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17 Reactions of Aromatic Compounds -- Part 13
The diagram shows the reaction of an amine with water.
The reactants on the left are free amine and water.
The products are on the right.
The amine is a stronger base if structural features shift the reaction toward the right.
The free amine is weakened by features that shift the reaction to the left.
Consider the relative basicities of ammonia and methylamine.
Alkyl groups are moving toward cations and methylamine is moving toward nitrogen.
The stabilization lowers the potential energy of the cation, making it a stronger base than ammonia.
The alkylamines are stronger than ammonia.
We might expect secondary amines to be stronger than primary amines, and tertiary amines to be the strongest bases.
solvation effects make the situation more complicated.
The energy of solvation contributes to their stability because they are solvated by water.
There are more alkyl groups around the secondary and tertiary amines that make it harder for water to approach them.
Arylamines and their derivatives are not as strong as simple aliphatic amines.
The free amine has resonance delocalization of the nonbonding electrons.
The aromatic ring and the orbital containing nitrogen's lone pair are related in aniline.
This overlap is lost in the anilinium ion, so the reactant is stable compared with the product.
Aniline is less basic than most aliphatic amines.
The basicity of pyrrole is influenced by resonance effects.
pyrrole loses its aromatic stabilization when it is protonated.
pyrrole is a very weak base because of the unfavorable protonsation on nitrogen.
The study of terminal alkynes showed that it's basic than aliphatic amines.
When the nitrogen atom is used to explain why the amine is weaker than the aliphatic, this principle helps true.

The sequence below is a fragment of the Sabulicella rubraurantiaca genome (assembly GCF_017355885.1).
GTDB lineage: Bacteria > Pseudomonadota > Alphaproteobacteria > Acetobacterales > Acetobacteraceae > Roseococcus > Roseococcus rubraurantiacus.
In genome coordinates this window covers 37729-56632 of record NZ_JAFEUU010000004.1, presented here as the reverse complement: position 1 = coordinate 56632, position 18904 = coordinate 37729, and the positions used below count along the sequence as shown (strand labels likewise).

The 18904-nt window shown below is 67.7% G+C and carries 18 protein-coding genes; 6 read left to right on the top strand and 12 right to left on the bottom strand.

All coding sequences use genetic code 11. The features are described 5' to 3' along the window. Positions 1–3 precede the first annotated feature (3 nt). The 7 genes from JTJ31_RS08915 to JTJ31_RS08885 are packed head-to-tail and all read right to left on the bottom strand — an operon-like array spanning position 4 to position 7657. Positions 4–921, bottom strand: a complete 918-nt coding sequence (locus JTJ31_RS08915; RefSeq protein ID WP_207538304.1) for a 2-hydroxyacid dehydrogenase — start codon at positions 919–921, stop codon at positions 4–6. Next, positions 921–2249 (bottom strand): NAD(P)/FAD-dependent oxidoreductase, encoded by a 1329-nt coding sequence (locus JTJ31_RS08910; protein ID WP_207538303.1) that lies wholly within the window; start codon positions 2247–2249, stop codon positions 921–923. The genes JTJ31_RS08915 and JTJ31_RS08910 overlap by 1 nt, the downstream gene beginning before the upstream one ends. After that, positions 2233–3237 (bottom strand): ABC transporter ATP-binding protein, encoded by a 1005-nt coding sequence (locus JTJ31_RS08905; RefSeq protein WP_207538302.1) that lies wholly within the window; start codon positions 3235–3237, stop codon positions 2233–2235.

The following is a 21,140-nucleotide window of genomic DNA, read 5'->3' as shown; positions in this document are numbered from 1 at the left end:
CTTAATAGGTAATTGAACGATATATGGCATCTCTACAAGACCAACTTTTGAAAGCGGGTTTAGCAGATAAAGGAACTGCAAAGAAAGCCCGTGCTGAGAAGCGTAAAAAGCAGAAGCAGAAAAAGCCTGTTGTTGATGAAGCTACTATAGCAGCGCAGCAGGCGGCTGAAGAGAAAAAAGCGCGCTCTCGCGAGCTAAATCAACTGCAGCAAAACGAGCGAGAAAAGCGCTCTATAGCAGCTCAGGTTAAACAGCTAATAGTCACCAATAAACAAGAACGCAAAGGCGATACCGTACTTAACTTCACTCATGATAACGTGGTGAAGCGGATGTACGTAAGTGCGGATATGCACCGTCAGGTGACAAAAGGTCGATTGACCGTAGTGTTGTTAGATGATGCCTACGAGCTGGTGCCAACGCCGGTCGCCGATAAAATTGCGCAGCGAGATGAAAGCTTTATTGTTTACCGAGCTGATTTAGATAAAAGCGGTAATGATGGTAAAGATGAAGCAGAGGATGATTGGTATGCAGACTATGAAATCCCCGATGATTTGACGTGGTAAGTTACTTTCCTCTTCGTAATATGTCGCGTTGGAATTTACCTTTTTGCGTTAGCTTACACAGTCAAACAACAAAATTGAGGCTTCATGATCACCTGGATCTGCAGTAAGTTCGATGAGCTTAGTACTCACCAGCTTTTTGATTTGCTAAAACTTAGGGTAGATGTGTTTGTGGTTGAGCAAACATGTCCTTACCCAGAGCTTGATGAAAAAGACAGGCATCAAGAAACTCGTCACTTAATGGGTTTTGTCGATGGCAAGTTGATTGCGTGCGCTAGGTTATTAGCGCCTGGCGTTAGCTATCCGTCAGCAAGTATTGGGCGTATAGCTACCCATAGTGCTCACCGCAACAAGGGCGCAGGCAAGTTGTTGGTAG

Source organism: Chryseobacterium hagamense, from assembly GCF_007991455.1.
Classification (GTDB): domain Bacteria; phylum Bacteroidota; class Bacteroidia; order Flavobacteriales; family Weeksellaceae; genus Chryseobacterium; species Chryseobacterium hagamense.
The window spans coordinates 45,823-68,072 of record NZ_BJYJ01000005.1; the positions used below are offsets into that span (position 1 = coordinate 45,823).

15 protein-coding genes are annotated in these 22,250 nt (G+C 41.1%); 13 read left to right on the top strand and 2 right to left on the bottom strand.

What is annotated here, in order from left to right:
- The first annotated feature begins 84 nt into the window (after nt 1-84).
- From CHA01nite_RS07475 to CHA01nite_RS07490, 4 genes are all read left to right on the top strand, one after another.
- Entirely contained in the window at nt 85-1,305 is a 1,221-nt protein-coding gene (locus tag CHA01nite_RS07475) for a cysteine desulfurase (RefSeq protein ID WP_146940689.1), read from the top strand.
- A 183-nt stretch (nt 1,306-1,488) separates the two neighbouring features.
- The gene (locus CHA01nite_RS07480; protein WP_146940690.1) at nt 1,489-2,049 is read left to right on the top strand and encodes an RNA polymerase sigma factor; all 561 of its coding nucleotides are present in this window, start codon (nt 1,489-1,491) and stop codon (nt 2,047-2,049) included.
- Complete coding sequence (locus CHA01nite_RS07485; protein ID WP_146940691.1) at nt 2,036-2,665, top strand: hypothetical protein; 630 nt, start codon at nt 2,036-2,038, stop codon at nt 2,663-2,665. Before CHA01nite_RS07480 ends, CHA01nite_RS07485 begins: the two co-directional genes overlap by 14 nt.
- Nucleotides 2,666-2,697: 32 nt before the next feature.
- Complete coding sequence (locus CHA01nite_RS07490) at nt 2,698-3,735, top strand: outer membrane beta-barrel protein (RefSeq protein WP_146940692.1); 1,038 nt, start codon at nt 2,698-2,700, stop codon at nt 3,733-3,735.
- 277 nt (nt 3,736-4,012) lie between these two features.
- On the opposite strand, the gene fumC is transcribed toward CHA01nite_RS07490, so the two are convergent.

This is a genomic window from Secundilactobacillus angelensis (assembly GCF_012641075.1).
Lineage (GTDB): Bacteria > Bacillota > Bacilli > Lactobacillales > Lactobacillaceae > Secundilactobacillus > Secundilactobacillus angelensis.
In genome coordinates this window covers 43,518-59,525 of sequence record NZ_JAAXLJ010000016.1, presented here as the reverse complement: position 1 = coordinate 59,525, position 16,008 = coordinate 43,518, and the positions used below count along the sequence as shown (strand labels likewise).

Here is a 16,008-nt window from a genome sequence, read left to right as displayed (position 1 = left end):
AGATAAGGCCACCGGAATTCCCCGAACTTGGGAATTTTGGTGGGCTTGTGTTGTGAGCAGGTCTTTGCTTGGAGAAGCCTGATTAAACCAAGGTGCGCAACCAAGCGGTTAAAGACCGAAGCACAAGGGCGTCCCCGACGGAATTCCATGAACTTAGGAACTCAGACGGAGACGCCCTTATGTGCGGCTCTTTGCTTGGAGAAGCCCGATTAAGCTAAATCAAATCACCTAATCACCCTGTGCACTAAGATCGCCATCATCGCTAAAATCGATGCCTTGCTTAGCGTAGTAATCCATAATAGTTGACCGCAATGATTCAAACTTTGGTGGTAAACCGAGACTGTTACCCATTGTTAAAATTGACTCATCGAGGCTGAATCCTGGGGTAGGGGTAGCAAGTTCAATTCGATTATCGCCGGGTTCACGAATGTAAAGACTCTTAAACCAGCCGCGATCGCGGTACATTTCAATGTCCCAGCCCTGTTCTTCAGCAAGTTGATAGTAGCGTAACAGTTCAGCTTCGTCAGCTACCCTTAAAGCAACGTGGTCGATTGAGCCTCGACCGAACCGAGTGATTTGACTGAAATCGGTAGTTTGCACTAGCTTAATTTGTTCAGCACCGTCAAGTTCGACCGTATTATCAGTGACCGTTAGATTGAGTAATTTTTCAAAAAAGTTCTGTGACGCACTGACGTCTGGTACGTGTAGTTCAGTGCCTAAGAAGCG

The nitrogen atom is bonding aliphatic amine.
As in aniline, a protons, Pyridine's nonbonding electrons are less available for bonding to the aromatic ring.
Pyridine is a resonance effect and does not lose its aromaticity.
A concentrated mineral acid is required to make acetonitrile.
In order to increase basicity, rank each set of compounds.
The amine salt is composed of two different types of ion.
Salts of amine and acid are used to make them.
Amine salts are nonvolatile.
They are more water-soluble than the parent amine.
Formation of amine salts can be used.
Water is relatively insoluble in amine containing more than six carbon atoms.
It was originally used to treat asthma.
The remedy is advertised as a "natural" dissolve because of the amine form of the acid.
One of the tests of a functional group is the formation of a salt.
The amine is mostly dissolved in the ether layer when shaken with a two-phase mixture of ether and water.
An amine can be used for purification.
The amine is more stable in ether than in water.
The water-soluble HCl is converted to the water-soluble salt.
The free amine is regenerated by neutralization.
Add a fresh ether phase by draining off the ether.
The amine is deprotonated by adding NaOH to the solution.
The pure amine is created by dissolving the free amine in the fresh ether phase.
Many drugs and amines are stored and used as salts.
Amine salts have no fishy odor and are less prone to decomposition by oxidation and other reactions.
The salts are easy to convert to solutions for syrups and injections.
The drug ephedrine is used in cold and allergy medication.
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